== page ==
AP Inter 2nd Year Zoology Study Material Chapter 3(b) Neural Control and Coordination 2

The post synaptic membrane has ligand gated channels. They are ion channels which respond to chemical signals, rather than to changes in the membrane potential. The entry of ions can generate a new potential in the post synaptic neuron. The new potential developed may be either excitatory (or) inhibitory.

Excitatory post synaptic potentials cause depolarisation, where as inhibitory post synaptic potentials cause hyper polarisation of post synaptic membrane.

Question 5.
List out the differences between Sympathetic and Parasympathetic neural system in man.

Sympathetic neural system Parasympathetic neural system
1. SNS originates in the thoracic and lumbar regions of the spinal cord. 1. PNS originates in the cranial region of the brain and the sacral region of the spinal cord.
2. Its ganglia are linked up to form a chain. 2. Its ganglia remain isolated.
3. Preganglionic fibres are short and the postganglionic fibres are long. 3. Preganglionic fibres are long and the postganglionic fibres are short.
4. Norepinephrine is produced at the terminal ends of the post-ganglionic fibres at the synapses on the effectors organ. Hence the system is called adrenergic’ usually. 4. Acetycholine is produced at the ter-minal ends of the postganglionic fi-bres at the effector organ. Hence the system is called cholinergic’ usually.
5. Active during stressful conditions preparing the body to face them. 5. Active during relaxing times, restor-ing normal activity after stress.
6. The-overall effect is excitatory and stimulating. 6. The overall effect is inhibitory.

Long Answer Questions

Question 1.
Give a brief account of the structure and functions of the brain of man.
Brain is the site of information, processing and control. It is protected in the cranial cavity and covered by three cranial meninges namely duramater (outer layer), arachnoid mater (thin middle layer) and piamater (inner layer).
The brain can be divided into three major parts called

  1. Fore brain
  2. Mid brain
  3. Hind brain.

AP Inter 2nd Year Zoology Study Material Chapter 3(b) Neural Control and Coordination 3
1) Fore brain :
The fore brain consists of i) Olfactory bulb ii) Cerebrum and iii) Dience-phalon.

i) Olfactory bulb :
Which receives impulses pertaining to smell from the Olfactory epithe-lium.

ii) Cerebrum :
Cerebrum forms the major part of the human brain. A deep cleft divides the cerebrum longitudinally into two halves, which are termed as the left and right cerebral hemispheres. The hemispheres are connected by a transverse, wide and flat bundle of myelinated fibres beneath the cortex, called corpus callosum. It brings the coordination between the left and right sides of the hemispheres. The surface of the cerebral cortex shows many folds and grooves. The folds are called gyri, the deepest and shallower grooves between folds are called fissures and sulci respectively.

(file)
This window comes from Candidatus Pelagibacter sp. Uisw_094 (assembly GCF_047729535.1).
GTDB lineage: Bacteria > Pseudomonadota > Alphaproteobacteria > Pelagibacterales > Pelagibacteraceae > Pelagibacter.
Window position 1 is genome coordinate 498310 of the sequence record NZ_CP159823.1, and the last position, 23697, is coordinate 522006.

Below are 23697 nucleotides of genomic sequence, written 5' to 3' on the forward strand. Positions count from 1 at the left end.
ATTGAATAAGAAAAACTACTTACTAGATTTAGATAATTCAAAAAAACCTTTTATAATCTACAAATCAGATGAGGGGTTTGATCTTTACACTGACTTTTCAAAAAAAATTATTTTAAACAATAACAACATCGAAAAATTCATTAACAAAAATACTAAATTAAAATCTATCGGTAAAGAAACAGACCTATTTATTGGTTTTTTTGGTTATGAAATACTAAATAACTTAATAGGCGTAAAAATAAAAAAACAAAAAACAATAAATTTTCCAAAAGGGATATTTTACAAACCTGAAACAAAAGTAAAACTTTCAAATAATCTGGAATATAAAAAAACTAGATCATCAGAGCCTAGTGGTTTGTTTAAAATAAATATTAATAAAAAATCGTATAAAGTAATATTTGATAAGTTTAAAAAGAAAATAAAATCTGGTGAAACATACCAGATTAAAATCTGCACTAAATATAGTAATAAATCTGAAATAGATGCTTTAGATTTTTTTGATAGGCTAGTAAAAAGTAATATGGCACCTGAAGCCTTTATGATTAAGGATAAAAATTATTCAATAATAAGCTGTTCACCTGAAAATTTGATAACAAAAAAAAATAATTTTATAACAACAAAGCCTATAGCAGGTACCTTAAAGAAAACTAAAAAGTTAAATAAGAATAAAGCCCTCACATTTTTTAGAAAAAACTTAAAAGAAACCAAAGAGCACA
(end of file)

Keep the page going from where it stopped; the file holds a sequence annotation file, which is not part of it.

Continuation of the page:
The cerebral cortex contain three functional areas called
a) Sensory areas : receive and interpret the sensory impulses.
b) Motor areas : which control volutntary muscular movements.
c) Association areas : which are neither clearly sensory nor motor in function, they deal integrative functions, such as memory and communications.

The cerebral medulla consist of mostly myelinated axons. Each cerebral hemisphere of the cerebrum is divided into four lobes namely frontal, parietal, temporal and occipital lobes.

iii) Diencephalon :
It contains three main parts namely, a) Epithalamus, b) Thalamus and c) Hypothalamus.
a) Epithalamus :
It is the roof of the diencephalon. It is axon nervous part which is fused with the pia matter to form the anterior choriod plexus. The epithelium of the epithalamus forms a pineal stalk, which ends in a rounded structure called pineal body.

b) Thalamus :
It lies superior to the mid brain. It is the major coordination centre for sensory and motor signalling.

c) Hypothalamus :
It lies at the base of the thalamus. The hypothalamus forms a funnel-shaped downward extension called infundibulum, connecting the hypothalamus with the pituitary gland. It also contains a group of neuro-secretory cells, which secrete hormones called hypothalamic hormones.

Hypothalamus controls and integrates the activities of the autonomous nervous system and it has osmoregulatory, thermoregulatory, thirst, feeding the satiety centres.

Limbic system :
The inner part of cerebral hemisphere and group of associated structures forms limbic system. Limbic system along with hypothalamus is involved in the regulation of sexual behaviour and expression of emotional reactions.

2) Mid brain :
Mid brain is located between the thalamus of the fore brain and pons varolii of hind brain. The ventral portion of mid brain consists of a pair of longitudinal bands of nervous tissues called cerebral peduncles. The dorsal portion of the mid brain consists of four lobes called corpora quadrigmina. The two larger anterior lobes are called superior colliculi, which are concerned with visual function. The smaller posterior lobes are called inferior colliculi and are concerned with auditory functions.

3) Hind brain :
The hind brain comprises of cerebellum, pons varolii and medulla oblongata.
i) Cerebellum :
It is the second largest part of the brain. It consists of two cerebellar hemispheres and a central vermis. Each cerebellar hemisphere consists of three lobes namely anterior, posterior and floccular lobes. It has a branching tree like core of white matter called arbor vitae.

ii) Pons Varolii :
It consists of nerve fibres which form a bridge between the two cerebellar hemispheres. It is a relay station between the cerebellum, spinal cord and the rest of the brain. Pons has the pneumotaxic centre as it regulates the amount of air a person can take in each time.